Fourth-place finisher for U.S. Senate drops out of the race

ANCHORAGE (AP) — A little-known candidate for the U.S. Senate race in Alaska has suspended his campaign, hoping not to divide the GOP vote during the general election by throwing his support to a fellow Republican backed by former President Donald Trump.

Buzz Kelley, who finished fourth in the primary race, said his motivation for suspending the campaign on Sept. 12 came after Republicans Sarah Palin and Nick Begich lost to Democrat Mary Peltola in the special general election for the state’s U.S. House seat left vacant with the death in March of U.S. Rep. Don Young.

“After the Peltola victory, the divide-and-conquer of Sarah and Nick, I don’t want to be any part of that for the Senate race,” Kelley told The Associated Press.

“I feel like Kelly Tshibaka is the best shot, and so (I am) asking anybody who supported me or my ideas if they can now throw their support behind Kelly Tshibaka,” he said. Others in the race are incumbent U.S. Sen. Lisa Murkowski, also a Republican, and Democrat Pat Chesbro.

Alaska voters in 2020 approved a new voting system in which party primaries have been replaced by an open primary. The top four vote-getters regardless of party affiliation move on to the general election, in which ranked choice voting is used.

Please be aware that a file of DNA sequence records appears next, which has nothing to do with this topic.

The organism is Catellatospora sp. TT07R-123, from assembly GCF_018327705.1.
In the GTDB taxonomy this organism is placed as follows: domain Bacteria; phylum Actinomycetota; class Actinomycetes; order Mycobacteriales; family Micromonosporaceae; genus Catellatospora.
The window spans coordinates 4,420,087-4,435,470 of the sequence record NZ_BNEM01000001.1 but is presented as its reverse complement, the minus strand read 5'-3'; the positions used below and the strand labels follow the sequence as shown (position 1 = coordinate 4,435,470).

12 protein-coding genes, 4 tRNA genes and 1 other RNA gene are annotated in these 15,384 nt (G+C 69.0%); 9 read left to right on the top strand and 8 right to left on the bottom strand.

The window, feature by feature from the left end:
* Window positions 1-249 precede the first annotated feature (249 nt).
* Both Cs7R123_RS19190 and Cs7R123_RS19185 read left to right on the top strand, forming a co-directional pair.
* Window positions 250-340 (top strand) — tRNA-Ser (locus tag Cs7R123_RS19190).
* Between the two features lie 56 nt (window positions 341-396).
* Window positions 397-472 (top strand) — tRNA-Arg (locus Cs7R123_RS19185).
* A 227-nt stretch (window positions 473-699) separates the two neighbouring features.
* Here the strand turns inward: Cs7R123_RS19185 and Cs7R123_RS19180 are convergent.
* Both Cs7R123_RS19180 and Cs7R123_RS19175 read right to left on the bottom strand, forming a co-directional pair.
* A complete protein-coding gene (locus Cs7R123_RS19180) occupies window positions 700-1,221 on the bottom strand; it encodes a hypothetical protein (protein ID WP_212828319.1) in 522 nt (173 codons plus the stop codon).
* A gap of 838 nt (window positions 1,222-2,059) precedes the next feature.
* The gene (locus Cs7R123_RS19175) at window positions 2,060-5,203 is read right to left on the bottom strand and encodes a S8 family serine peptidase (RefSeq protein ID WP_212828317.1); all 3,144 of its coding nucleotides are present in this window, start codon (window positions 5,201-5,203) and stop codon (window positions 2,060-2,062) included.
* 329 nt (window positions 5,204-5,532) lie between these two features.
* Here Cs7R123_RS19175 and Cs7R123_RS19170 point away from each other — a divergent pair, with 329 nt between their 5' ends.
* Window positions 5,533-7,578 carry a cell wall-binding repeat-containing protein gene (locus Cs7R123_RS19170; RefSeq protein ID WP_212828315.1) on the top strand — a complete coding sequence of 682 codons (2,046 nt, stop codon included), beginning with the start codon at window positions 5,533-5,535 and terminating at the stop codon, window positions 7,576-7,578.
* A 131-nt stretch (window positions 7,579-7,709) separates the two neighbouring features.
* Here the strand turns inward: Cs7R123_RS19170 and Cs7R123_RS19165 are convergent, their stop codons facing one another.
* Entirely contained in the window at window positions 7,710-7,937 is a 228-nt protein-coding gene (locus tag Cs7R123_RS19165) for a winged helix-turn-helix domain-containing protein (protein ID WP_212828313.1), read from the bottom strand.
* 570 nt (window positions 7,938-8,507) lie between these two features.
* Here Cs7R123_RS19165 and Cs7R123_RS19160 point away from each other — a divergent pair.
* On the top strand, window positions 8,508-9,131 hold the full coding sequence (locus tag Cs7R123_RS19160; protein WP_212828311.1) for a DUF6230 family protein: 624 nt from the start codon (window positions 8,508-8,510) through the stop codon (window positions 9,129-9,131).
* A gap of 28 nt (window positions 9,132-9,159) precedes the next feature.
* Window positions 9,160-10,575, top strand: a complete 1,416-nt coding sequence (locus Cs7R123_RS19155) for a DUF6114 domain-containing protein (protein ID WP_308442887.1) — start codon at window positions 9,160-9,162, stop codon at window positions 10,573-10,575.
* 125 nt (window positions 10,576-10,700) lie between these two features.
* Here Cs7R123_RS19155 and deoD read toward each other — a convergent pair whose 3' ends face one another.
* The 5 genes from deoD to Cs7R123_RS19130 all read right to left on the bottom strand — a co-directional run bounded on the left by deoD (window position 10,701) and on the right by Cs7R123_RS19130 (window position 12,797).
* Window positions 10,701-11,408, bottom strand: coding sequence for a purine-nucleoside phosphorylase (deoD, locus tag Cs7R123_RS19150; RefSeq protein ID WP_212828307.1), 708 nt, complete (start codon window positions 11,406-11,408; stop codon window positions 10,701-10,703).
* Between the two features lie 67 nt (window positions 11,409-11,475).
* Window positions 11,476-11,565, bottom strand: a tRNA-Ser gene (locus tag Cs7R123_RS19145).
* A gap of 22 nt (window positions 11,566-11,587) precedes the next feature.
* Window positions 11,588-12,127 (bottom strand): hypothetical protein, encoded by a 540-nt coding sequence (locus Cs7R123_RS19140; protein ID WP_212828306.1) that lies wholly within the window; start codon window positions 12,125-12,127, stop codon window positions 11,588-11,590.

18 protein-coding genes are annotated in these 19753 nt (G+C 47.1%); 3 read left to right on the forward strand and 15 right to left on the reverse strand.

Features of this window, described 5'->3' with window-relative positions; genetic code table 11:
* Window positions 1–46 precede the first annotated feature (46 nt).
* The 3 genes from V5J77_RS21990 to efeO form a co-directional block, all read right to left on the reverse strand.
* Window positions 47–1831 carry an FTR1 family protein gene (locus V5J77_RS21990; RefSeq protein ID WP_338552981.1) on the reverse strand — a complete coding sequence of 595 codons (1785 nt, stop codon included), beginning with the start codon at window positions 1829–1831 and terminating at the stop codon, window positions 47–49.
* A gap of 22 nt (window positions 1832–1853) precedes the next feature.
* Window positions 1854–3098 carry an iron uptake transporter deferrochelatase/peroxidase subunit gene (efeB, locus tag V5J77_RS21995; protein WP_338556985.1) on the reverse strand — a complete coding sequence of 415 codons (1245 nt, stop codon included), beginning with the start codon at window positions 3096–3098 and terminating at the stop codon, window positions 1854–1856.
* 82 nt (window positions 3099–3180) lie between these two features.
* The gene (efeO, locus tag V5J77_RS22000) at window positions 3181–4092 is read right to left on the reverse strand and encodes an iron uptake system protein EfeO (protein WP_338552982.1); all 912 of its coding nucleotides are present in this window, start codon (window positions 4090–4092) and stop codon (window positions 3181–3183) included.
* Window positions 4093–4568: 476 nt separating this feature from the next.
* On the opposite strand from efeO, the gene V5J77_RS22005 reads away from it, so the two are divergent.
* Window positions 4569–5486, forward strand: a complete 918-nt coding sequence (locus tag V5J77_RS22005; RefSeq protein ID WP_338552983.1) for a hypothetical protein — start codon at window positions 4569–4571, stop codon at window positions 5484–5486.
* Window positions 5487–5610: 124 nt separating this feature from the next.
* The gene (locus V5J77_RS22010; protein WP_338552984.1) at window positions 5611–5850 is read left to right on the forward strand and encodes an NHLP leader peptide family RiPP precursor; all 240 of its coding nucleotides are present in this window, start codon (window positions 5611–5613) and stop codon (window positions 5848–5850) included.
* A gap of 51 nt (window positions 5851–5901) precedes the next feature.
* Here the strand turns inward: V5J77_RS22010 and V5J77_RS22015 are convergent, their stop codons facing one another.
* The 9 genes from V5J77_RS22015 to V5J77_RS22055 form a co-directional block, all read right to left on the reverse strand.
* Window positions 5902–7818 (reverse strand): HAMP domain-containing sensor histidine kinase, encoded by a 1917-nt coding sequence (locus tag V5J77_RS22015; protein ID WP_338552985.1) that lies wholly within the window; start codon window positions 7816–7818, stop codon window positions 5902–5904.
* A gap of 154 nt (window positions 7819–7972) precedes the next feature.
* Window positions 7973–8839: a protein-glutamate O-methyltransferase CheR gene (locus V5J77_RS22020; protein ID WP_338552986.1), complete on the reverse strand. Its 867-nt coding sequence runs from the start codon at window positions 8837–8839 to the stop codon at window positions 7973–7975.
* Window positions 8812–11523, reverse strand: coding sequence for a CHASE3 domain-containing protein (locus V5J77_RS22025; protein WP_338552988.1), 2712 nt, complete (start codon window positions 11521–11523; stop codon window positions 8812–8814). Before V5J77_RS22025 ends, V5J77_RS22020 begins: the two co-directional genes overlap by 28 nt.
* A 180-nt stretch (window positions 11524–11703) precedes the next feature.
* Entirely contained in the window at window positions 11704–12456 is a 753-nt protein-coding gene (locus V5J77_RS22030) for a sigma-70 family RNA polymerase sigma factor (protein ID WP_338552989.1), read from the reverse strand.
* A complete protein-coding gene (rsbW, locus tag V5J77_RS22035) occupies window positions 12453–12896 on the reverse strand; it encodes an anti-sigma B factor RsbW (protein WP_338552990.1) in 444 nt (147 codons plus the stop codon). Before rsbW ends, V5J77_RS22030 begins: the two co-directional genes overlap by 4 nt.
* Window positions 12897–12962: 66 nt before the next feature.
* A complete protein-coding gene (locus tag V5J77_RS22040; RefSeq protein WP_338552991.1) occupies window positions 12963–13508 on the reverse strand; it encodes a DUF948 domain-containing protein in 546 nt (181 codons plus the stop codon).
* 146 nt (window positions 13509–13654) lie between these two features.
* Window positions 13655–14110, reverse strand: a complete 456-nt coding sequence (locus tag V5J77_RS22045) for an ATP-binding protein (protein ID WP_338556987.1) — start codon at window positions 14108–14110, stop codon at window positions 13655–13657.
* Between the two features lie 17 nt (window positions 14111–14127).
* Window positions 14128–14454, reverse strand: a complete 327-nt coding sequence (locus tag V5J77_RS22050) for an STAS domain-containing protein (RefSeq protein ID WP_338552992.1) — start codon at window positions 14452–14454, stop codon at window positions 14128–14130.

Under ranked voting, ballots are counted in rounds. A candidate can win outright with more than 50% of the vote in the first round. If no one hits that threshold, the candidate with the fewest votes is eliminated. Voters who chose that candidate as their top pick have their votes count for their next choice. Rounds continue until two candidates remain, and whoever has the most votes wins.

Murkowski received 45% of the vote in the primary, followed by Tshibaka with 39% and Chesbro with 7%. Kelley finished fourth with 2% of the vote.

The timing of his campaign suspension was on purpose, Kelley said. Had he dropped out by the Sept. 5 deadline, the fifth-place candidate would have replaced him on the general election ballot. “I didn’t want to muddy the water, so now there’s only three candidates in the race,” he said.

 

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